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My name is Jim Cutler. I love to cook, bake and of course I love to eat delicious food. Food is an art form that can be enjoyed by all of the five senses. I keep that in mind with every meal I prepare.

I didn’t go to culinary school and I’m not a professional chef. I’m actually an auto technician at a local Ford dealer. Don’t let that gross you out though; I wear gloves at work because I don’t like getting my hands dirty.

I live in northern Illinois with my darling wife Natalie (she’s also a really good cook), and our two beautiful children. We all cook in our house. In fact a lot of the recipes I post I actually make with my children. If you ever notice female hands in my pictures, that’s probably one of my kids.

I started cooking when I was about eight. I was a rambunctious kid all full of energy. I remember my grandmother not really knowing what to do with me and all my energy. You see, I was her first grandchild and I was very hyperactive. She taught me how to knit, and my grandfather FLIPPED OUT! My grandmother would try to get me to grade her school papers because she was a teacher for deaf children. The only problem was that I wasn’t any better at math than the kids who took the tests that my grandmother wanted me to grade, so she put me to work in the kitchen.

My grandmother and I baked a lot of chocolate chip cookies. She was always patient with me, not getting mad when I would just smash an egg in my hand sprinkling the batter with egg shells. Or when I should have been paying attention, but instead was trying to ‘moonwalk’ across her kitchen like Michael Jackson. I know I didn’t appreciate it back then, but looking back I am so thankful that she had such immense patience with me and that she didn’t give up trying to bake with me. I strive to have the same level of patience with my own children.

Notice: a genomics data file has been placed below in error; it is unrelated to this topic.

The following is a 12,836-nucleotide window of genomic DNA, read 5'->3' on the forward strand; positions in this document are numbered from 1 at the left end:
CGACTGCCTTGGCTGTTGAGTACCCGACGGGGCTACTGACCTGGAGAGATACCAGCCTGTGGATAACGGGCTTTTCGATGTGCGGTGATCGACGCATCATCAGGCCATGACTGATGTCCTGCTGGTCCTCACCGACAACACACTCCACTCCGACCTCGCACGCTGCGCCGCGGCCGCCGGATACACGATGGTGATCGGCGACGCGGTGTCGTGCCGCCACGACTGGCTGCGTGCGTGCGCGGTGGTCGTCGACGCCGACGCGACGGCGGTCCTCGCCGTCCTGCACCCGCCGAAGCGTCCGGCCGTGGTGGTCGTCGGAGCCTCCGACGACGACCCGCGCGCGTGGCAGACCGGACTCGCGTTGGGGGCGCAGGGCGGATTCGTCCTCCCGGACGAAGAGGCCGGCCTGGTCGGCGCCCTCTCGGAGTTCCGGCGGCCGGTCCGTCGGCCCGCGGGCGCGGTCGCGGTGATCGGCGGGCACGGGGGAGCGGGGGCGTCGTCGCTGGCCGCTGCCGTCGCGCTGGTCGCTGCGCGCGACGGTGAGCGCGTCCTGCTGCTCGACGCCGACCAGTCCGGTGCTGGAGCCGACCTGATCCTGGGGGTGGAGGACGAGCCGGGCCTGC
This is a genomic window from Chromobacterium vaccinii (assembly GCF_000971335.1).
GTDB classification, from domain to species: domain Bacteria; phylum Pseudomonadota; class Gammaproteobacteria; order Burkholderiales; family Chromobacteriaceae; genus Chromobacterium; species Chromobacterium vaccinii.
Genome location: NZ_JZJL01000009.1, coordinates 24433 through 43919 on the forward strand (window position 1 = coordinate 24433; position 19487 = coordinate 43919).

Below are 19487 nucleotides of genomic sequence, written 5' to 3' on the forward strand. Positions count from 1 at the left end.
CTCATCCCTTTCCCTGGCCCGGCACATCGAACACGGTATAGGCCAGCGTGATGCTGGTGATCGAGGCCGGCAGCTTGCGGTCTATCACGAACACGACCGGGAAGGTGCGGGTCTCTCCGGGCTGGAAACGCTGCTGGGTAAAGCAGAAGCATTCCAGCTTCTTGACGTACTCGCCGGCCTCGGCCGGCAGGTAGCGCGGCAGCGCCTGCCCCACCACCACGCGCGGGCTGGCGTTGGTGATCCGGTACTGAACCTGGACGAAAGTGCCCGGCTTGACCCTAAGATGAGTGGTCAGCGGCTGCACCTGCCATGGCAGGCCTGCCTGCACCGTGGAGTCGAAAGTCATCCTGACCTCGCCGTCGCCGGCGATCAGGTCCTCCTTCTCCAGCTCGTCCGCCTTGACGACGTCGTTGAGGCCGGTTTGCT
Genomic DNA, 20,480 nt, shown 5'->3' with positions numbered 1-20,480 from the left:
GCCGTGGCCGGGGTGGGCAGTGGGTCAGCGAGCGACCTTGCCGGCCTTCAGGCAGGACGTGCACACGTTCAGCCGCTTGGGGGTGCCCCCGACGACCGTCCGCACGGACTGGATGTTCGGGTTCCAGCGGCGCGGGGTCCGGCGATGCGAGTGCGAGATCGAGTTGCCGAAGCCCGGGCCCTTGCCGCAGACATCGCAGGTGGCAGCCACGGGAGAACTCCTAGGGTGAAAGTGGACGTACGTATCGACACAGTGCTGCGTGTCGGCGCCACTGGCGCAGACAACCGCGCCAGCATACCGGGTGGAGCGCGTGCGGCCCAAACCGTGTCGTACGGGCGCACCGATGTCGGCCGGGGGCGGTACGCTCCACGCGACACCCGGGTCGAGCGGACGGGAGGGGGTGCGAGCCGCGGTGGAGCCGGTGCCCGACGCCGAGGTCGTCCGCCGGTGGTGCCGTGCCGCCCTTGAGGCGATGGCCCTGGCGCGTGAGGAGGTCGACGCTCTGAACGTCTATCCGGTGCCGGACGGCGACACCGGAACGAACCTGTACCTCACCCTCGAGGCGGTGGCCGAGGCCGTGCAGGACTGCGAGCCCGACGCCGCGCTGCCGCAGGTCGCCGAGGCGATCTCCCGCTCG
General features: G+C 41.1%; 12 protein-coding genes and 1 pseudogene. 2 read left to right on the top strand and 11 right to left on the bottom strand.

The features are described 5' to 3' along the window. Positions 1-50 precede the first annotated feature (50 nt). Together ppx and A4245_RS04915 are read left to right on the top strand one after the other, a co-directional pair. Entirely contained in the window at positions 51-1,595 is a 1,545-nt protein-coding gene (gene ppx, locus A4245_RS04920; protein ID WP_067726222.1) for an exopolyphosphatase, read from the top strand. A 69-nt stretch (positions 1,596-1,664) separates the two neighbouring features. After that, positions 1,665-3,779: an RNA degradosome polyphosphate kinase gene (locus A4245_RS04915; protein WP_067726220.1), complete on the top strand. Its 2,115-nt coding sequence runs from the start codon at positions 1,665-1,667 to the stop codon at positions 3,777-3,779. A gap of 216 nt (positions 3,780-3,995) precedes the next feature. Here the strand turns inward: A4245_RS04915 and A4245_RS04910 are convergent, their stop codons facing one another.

One Christmas my mom bought my sister and me a cook book for children, and we put it to good use. My sister and I would make all sorts of things while my mom was at work. I remember baking a cake one day with her. We got done frosting it, we had a piece and it wasn’t that bad. Then I remember chucking it in the garbage and saying, ‘Now let’s make a different cake!’ And we did.

As children of a single mother my sister and I had to make dinner on a lot of nights. To me this was normal, a nine year old making dinner with his five year old sister. I was beside myself when I went away to school and met people that didn’t know how to cook the simplest things. To me this was like an eighteen year old that couldn’t tie his shoes. At some point in my adult life cooking and baking went from something I had to do to something that I really enjoy doing. Maybe it was when I made dinner for my wife when we were dating, and she liked what I made so much she accused me of having someone else make it.

Cooking shows are really popular in our home; we don’t sit down together in front of the TV to watch a football game, but rather The Next Iron Chef or Chopped.

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